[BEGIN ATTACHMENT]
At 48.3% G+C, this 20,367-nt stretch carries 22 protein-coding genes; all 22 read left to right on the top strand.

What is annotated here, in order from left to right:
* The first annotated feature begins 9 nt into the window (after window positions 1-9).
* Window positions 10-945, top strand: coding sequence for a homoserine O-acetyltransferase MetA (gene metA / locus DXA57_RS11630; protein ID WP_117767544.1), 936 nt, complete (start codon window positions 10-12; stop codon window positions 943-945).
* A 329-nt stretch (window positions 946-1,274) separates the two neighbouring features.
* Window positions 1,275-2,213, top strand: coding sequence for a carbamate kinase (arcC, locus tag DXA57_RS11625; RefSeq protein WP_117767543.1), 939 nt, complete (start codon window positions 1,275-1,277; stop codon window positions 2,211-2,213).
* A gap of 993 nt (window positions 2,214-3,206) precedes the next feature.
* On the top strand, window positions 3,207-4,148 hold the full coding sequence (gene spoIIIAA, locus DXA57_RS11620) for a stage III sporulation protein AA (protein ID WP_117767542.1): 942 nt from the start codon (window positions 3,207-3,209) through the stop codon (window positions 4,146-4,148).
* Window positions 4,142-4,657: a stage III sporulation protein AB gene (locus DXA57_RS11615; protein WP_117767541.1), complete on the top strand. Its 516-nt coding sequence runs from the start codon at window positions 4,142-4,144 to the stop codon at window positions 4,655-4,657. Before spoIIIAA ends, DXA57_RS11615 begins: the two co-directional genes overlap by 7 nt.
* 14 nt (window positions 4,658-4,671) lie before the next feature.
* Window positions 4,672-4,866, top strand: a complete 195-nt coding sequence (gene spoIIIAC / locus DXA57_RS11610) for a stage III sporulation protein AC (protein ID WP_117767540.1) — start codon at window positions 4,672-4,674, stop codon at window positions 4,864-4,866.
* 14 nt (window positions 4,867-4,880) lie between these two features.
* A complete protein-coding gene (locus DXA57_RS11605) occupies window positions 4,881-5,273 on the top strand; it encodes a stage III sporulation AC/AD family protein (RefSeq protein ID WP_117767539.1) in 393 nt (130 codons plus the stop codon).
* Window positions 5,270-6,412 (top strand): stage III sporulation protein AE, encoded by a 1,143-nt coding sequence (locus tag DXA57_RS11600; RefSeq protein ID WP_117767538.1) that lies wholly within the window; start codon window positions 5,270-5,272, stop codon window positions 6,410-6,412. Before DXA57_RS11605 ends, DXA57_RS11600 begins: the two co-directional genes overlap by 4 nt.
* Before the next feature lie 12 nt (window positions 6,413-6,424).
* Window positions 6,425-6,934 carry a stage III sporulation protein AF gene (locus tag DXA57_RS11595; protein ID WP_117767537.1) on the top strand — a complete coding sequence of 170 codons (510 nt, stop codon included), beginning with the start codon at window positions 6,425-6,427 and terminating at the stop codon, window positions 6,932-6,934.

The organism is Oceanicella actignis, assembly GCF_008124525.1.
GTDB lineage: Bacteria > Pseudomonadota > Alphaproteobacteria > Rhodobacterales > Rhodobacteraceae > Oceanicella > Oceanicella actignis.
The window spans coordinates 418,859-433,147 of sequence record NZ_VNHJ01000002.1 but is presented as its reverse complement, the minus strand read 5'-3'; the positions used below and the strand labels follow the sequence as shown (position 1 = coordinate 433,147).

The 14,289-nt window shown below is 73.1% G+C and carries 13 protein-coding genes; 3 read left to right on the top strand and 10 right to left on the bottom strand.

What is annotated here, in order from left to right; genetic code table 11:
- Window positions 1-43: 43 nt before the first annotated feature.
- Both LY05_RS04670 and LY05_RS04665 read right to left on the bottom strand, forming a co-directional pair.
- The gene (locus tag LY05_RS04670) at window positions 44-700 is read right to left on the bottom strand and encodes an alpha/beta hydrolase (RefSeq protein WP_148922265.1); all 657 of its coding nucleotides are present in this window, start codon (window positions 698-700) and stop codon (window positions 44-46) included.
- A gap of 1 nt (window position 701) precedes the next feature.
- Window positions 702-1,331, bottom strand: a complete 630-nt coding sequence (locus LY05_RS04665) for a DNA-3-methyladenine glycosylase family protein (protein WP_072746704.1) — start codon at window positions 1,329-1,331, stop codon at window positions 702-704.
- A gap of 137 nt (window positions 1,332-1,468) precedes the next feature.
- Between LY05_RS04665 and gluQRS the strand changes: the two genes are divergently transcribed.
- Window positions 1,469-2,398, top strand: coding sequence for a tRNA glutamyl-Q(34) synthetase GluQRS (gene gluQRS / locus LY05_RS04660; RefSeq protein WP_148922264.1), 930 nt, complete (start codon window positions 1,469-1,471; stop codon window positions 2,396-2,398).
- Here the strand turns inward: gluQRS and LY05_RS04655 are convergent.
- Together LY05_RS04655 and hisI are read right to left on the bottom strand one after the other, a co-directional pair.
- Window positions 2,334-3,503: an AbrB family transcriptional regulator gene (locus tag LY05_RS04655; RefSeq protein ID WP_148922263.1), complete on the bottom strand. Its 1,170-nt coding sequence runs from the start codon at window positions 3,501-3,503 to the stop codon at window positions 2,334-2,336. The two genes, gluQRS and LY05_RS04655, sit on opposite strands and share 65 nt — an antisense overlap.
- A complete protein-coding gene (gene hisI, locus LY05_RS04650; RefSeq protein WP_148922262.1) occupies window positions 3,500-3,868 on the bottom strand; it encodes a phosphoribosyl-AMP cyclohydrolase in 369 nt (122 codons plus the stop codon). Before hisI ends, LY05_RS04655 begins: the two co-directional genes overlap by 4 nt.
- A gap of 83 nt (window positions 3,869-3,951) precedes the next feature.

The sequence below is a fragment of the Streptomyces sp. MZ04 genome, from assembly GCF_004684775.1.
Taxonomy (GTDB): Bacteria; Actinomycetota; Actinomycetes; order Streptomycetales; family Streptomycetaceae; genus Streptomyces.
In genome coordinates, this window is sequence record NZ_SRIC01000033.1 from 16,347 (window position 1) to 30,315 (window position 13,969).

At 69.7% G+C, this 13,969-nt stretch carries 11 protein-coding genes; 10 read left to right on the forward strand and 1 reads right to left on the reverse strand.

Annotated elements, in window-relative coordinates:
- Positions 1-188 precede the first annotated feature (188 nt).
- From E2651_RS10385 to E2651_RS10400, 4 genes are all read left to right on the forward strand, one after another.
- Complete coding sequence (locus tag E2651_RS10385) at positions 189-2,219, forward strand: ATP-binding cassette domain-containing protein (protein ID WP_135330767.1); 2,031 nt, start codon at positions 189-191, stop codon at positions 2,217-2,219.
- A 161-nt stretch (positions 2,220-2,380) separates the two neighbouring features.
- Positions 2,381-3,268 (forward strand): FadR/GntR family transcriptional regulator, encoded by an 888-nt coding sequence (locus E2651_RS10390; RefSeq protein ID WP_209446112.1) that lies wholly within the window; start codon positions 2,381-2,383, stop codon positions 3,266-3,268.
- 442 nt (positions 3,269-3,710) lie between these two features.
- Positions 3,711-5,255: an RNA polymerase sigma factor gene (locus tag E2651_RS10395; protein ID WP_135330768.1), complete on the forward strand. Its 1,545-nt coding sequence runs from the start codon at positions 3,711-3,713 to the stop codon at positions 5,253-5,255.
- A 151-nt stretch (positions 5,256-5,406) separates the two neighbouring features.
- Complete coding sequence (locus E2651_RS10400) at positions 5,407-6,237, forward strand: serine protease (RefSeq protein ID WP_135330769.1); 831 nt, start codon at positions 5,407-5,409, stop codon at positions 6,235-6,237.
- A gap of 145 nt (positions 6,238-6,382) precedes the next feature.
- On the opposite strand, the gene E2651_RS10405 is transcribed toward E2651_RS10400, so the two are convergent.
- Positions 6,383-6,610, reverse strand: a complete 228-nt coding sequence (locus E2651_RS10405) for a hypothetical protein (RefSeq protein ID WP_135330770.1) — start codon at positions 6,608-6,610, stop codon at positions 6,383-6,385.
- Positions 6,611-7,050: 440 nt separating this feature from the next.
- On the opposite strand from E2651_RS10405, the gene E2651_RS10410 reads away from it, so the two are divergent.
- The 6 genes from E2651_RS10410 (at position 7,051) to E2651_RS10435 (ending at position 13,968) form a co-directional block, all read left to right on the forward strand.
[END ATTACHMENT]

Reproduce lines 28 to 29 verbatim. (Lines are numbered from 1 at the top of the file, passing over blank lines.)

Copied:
- Between LY05_RS04665 and gluQRS the strand changes: the two genes are divergently transcribed.
- Window positions 1,469-2,398, top strand: coding sequence for a tRNA glutamyl-Q(34) synthetase GluQRS (gene gluQRS / locus LY05_RS04660; RefSeq protein WP_148922264.1), 930 nt, complete (start codon window positions 1,469-1,471; stop codon window positions 2,396-2,398).